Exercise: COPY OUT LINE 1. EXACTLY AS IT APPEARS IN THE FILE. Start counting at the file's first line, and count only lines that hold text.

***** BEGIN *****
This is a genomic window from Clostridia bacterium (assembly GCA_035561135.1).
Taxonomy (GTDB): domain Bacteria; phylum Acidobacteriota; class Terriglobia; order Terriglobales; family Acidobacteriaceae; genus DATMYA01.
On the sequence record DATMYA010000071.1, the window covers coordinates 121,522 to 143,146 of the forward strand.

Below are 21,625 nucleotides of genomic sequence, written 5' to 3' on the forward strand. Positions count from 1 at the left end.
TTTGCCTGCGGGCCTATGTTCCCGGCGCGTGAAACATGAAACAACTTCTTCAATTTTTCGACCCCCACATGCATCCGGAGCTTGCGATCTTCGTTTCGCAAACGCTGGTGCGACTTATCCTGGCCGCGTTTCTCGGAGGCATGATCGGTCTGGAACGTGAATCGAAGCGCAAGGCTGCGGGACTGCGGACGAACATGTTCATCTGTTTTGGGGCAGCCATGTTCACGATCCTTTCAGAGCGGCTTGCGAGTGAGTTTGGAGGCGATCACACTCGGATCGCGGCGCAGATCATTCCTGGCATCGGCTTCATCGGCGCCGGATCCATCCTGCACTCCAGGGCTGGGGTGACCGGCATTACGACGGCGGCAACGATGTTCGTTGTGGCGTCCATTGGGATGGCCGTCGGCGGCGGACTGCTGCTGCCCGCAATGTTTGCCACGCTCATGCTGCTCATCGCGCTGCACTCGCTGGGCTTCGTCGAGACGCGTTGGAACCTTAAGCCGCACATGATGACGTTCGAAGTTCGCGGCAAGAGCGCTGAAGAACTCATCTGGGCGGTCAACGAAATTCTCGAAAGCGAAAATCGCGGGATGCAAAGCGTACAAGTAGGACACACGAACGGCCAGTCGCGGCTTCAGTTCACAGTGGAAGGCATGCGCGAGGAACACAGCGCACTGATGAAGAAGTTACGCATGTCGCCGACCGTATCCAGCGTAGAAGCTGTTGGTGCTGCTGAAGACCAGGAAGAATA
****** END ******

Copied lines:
This is a genomic window from Clostridia bacterium (assembly GCA_035561135.1).